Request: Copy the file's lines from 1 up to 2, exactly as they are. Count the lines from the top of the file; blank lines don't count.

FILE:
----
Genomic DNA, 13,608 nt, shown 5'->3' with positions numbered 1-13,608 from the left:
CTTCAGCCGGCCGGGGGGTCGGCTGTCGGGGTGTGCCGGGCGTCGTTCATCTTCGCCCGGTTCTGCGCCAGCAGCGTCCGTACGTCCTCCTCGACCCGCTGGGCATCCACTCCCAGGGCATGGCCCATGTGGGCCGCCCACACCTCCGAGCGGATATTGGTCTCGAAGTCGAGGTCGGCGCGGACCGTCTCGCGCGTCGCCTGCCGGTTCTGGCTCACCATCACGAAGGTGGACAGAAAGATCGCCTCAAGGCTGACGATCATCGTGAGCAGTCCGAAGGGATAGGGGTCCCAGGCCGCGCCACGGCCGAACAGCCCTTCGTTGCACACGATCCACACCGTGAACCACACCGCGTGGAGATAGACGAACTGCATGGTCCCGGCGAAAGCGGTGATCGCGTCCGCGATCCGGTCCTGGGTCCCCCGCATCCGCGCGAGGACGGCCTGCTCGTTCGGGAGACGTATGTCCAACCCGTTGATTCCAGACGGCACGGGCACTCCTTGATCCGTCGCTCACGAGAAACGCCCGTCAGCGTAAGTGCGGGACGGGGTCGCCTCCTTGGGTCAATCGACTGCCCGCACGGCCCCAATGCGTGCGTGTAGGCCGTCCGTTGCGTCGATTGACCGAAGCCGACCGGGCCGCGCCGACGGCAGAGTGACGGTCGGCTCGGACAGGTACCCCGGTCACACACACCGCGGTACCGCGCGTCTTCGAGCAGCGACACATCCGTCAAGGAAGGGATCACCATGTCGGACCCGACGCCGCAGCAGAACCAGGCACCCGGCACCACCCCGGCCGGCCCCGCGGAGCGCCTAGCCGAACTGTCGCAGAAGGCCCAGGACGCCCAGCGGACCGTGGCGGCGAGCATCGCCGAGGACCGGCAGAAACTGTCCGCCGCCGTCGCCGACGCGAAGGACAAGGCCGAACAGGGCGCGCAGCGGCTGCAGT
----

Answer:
Genomic DNA, 13,608 nt, shown 5'->3' with positions numbered 1-13,608 from the left:
CTTCAGCCGGCCGGGGGGTCGGCTGTCGGGGTGTGCCGGGCGTCGTTCATCTTCGCCCGGTTCTGCGCCAGCAGCGTCCGTACGTCCTCCTCGACCCGCTGGGCATCCACTCCCAGGGCATGGCCCATGTGGGCCGCCCACACCTCCGAGCGGATATTGGTCTCGAAGTCGAGGTCGGCGCGGACCGTCTCGCGCGTCGCCTGCCGGTTCTGGCTCACCATCACGAAGGTGGACAGAAAGATCGCCTCAAGGCTGACGATCATCGTGAGCAGTCCGAAGGGATAGGGGTCCCAGGCCGCGCCACGGCCGAACAGCCCTTCGTTGCACACGATCCACACCGTGAACCACACCGCGTGGAGATAGACGAACTGCATGGTCCCGGCGAAAGCGGTGATCGCGTCCGCGATCCGGTCCTGGGTCCCCCGCATCCGCGCGAGGACGGCCTGCTCGTTCGGGAGACGTATGTCCAACCCGTTGATTCCAGACGGCACGGGCACTCCTTGATCCGTCGCTCACGAGAAACGCCCGTCAGCGTAAGTGCGGGACGGGGTCGCCTCCTTGGGTCAATCGACTGCCCGCACGGCCCCAATGCGTGCGTGTAGGCCGTCCGTTGCGTCGATTGACCGAAGCCGACCGGGCCGCGCCGACGGCAGAGTGACGGTCGGCTCGGACAGGTACCCCGGTCACACACACCGCGGTACCGCGCGTCTTCGAGCAGCGACACATCCGTCAAGGAAGGGATCACCATGTCGGACCCGACGCCGCAGCAGAACCAGGCACCCGGCACCACCCCGGCCGGCCCCGCGGAGCGCCTAGCCGAACTGTCGCAGAAGGCCCAGGACGCCCAGCGGACCGTGGCGGCGAGCATCGCCGAGGACCGGCAGAAACTGTCCGCCGCCGTCGCCGACGCGAAGGACAAGGCCGAACAGGGCGCGCAGCGGCTGCAGT